The first prediction is related to the basic needs predicted by DPM-AC [25]. According to the agents’s perspective, people want to know how well an AV technology works. The attachment of greater importance to agentic traits of the car originates from the need to pursue goals efficiently. Nevertheless, according to the observer’s perspective, people want to know how communal an AV is, as it allows them to avoid harm and gain benefits. Therefore, we hypothesize that:

H1: People want to know how agentic an AV technology is and how communal it is.

AV technology advertisement imbued with more communal content is valued from the standpoint of the observer. In this perspective, the technology’s recipient wants to avoid harm and gain benefits. Moreover, the information about AV’s communion (technology’s safety) is more important than the agentic one (how well it works). The more the recipient identifies with the observer’s perspective, the higher the acceptance of an AV technology which is saturated with communal content rather than agentic one. We hypothesize that:

H2: The observer’s perspective more positively influences the TAM’s components of a communal AV than the TAM’s components of an agentic AV.

By contrast, an AV technology advertisement imbued with more agentic characteristics is positively related to the recipient’s actions towards his/her goals. In this perspective, the agentic traits of a technology (e.g. a well-functioning technology) are more important to the individual than the communal ones (safety and secure). The more the recipient identifies with pursuing different goals [42, 63, 78] by AV, the higher acceptance he or she assigns to an agentic AV technology. Therefore, the following hypothesis will be tested:

H3: The agent’s perspective more positively influences the TAM’s components of a agentic AV than the TAM’s components of a communal AV.

In the course of two studies, we verified the hypotheses concerning the information needs and the acceptance of the AV technology. The research model is presented in Fig 1.

Study 1

At this stage, we aimed to confirm the consumers’ expectations regarding agentic (efficient technology) and communal (safe technology) AV technologies according to the agent’s and observer’s perspectives. Thus, we gather and investigate data to verify H1.


At the beginning of the survey, the participants gave their informed consent to take part in the study (in accord with the APA 3.10 standard [108]). The research was carried out using the Lime Survey program [109] on Facebook groups which united students. In the first step of the survey, participants put their demographic information, and then in the second step, we asked them 5 open-ended questions:

  1. What would you like to see in advertisements about transport services in which autonomous cars run?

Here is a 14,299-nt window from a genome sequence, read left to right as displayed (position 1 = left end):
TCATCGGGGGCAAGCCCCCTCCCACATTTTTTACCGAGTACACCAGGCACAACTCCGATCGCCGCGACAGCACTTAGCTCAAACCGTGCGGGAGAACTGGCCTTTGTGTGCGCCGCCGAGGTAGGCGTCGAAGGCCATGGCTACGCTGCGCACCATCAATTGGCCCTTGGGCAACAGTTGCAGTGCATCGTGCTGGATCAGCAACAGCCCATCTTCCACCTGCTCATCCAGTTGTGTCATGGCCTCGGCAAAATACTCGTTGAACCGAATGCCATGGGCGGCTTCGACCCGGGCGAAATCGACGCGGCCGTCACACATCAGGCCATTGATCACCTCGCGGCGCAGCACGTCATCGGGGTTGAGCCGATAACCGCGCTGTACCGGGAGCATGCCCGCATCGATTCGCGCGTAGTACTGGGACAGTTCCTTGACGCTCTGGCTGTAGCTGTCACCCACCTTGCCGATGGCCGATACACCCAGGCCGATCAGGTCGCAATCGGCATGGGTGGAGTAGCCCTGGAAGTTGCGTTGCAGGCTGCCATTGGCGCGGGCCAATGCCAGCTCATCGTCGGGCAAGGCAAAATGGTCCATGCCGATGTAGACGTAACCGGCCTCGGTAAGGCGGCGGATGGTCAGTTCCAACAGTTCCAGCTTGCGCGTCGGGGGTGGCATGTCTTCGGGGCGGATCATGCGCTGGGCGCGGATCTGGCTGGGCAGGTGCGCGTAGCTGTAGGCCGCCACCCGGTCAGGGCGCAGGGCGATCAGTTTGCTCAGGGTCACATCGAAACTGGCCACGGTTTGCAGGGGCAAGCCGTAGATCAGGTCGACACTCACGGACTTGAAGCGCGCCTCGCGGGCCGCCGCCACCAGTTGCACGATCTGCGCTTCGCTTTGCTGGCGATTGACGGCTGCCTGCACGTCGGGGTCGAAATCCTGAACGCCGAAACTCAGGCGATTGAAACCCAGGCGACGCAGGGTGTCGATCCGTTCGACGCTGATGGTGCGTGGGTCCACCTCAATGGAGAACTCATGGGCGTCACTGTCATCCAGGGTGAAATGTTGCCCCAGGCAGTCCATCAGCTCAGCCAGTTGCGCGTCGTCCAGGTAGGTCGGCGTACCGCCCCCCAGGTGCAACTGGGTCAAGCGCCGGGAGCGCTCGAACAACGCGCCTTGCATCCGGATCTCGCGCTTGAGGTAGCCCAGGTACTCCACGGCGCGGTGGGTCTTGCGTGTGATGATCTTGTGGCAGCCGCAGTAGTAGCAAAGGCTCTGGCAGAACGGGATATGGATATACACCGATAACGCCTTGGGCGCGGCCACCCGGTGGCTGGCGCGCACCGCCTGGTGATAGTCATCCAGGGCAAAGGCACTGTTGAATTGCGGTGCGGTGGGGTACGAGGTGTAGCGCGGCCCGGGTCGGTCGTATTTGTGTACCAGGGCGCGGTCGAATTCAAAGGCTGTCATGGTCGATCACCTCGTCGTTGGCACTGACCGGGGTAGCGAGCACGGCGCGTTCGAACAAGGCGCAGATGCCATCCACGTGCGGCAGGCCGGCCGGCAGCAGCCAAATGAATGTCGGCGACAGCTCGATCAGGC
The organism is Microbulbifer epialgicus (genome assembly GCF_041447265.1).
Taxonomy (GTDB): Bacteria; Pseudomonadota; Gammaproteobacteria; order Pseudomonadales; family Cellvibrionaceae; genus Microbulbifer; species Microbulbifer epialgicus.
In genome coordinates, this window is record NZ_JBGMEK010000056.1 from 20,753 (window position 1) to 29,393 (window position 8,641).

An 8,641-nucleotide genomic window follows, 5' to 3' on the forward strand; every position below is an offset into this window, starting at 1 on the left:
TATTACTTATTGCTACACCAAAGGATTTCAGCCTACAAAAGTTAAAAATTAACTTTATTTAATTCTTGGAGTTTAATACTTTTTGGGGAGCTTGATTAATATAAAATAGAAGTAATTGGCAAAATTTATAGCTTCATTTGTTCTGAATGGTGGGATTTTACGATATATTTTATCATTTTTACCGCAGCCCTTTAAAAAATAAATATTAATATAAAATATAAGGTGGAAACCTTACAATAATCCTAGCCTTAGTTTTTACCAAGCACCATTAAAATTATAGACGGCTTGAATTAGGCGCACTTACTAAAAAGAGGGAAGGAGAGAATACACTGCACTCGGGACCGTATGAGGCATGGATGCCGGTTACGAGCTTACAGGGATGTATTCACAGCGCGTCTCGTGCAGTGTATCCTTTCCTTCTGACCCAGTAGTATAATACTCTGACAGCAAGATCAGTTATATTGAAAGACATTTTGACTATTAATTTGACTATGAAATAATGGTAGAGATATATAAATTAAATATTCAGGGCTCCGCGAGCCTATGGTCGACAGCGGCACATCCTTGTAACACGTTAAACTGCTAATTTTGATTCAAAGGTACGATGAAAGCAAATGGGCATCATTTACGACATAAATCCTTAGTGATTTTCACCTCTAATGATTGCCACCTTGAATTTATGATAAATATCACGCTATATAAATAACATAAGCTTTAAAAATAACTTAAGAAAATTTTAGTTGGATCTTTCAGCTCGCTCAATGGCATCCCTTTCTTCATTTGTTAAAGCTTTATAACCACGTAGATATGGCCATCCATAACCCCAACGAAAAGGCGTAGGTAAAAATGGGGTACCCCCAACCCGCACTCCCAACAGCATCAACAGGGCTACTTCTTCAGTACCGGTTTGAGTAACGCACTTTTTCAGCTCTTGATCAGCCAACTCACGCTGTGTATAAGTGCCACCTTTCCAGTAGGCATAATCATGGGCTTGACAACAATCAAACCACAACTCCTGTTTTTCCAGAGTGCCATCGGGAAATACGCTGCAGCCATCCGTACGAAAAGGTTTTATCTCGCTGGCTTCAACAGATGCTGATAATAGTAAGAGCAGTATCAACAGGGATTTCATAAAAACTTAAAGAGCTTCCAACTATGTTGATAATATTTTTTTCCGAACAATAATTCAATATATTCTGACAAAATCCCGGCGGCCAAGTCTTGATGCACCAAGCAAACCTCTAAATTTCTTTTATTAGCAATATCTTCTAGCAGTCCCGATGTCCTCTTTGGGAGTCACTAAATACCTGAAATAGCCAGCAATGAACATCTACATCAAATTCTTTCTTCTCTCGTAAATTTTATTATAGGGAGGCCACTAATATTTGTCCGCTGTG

2. What kind of message that advertisement would convey?
  3. What would you like to happen in an advertisement or presentation of such a car?
  4. What would you like to see or find out about the transport based on self-driving cars?
  5. What values or ideas would be conveyed in a self-driving car advertisement?

Next to these questions, participants entered their answers. All answers were translated from Polish to English.

710 participants (179 male) took part in the study. Age M = 24.16; SD = 7.29. Basic education had N = 44 participants, secondary education N = 416, and N = higher education 250. To analyze gathered information in the open-ended questions, Natural Language Processing was performed in Orange 3 Biolab Studio [110, 111]. A tokenization procedure regexp /w+, which matches only words, was used as well as a normalization words procedure by WordNet Lemmantizer. WordNet Lemmantizer is a huge word database for the English language aiming to establish structure and relationships between words. It offers lemmatization capabilities as well and is one of the most commonly used lemmatizers in text mining calculations [112, 113]. Preprocessing text procedure resulted in 711 documents, 7797 total word tokens, and 111 token types. To establish the AV-related topics raised by participants, the topic modeling procedure was performed by Latent Dirichlet Allocation algorithm [114, 115]. The topic modeling method is an unsupervised analysis which uncovers topics from a set of documents. A topic is determined as a distribution over a fixed vocabulary. Latent Dirichlet Allocation analyzes the words in each document and calculates the probability distribution between the words in the document, and the latent structure of topics. Based on the theory DPM–AC [25], two latent topics were chosen (in accordance with observer’s vs agent’s perspective).


Topic modeling results showed that topic 1 was dominated by the following words: safe, driving, safety, road, work, family, security, comfort, environment, beautiful, situation, child, appearance, look, passenger, happy, etc. Topic 2 was dominated by the following words: advantage, people, information, use, good, way, know, transport, important, driving, operation, system, nice, service, product, solution, etc. The results are shown in Figs 2 and 3. All words and their topic weights are given in S1 Table.